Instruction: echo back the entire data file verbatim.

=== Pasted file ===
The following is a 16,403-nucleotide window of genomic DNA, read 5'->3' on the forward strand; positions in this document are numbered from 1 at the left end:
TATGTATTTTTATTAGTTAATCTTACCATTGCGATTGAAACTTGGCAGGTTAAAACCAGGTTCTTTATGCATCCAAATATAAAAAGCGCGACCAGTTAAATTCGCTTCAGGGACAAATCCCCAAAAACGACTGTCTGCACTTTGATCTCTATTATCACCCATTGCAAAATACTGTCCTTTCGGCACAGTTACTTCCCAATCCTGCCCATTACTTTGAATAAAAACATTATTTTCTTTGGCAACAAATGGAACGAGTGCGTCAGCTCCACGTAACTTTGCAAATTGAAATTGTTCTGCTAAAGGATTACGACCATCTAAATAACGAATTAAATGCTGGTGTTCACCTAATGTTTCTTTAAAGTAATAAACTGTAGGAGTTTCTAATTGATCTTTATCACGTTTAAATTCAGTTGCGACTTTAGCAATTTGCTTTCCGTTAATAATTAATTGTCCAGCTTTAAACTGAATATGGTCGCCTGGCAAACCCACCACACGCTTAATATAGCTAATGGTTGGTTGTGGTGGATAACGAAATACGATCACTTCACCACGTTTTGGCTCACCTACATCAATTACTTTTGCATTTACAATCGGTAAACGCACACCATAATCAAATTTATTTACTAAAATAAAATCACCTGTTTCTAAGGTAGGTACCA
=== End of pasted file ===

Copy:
The following is a 16,403-nucleotide window of genomic DNA, read 5'->3' on the forward strand; positions in this document are numbered from 1 at the left end:
TATGTATTTTTATTAGTTAATCTTACCATTGCGATTGAAACTTGGCAGGTTAAAACCAGGTTCTTTATGCATCCAAATATAAAAAGCGCGACCAGTTAAATTCGCTTCAGGGACAAATCCCCAAAAACGACTGTCTGCACTTTGATCTCTATTATCACCCATTGCAAAATACTGTCCTTTCGGCACAGTTACTTCCCAATCCTGCCCATTACTTTGAATAAAAACATTATTTTCTTTGGCAACAAATGGAACGAGTGCGTCAGCTCCACGTAACTTTGCAAATTGAAATTGTTCTGCTAAAGGATTACGACCATCTAAATAACGAATTAAATGCTGGTGTTCACCTAATGTTTCTTTAAAGTAATAAACTGTAGGAGTTTCTAATTGATCTTTATCACGTTTAAATTCAGTTGCGACTTTAGCAATTTGCTTTCCGTTAATAATTAATTGTCCAGCTTTAAACTGAATATGGTCGCCTGGCAAACCCACCACACGCTTAATATAGCTAATGGTTGGTTGTGGTGGATAACGAAATACGATCACTTCACCACGTTTTGGCTCACCTACATCAATTACTTTTGCATTTACAATCGGTAAACGCACACCATAATCAAATTTATTTACTAAAATAAAATCACCTGTTTCTAAGGTAGGTACCA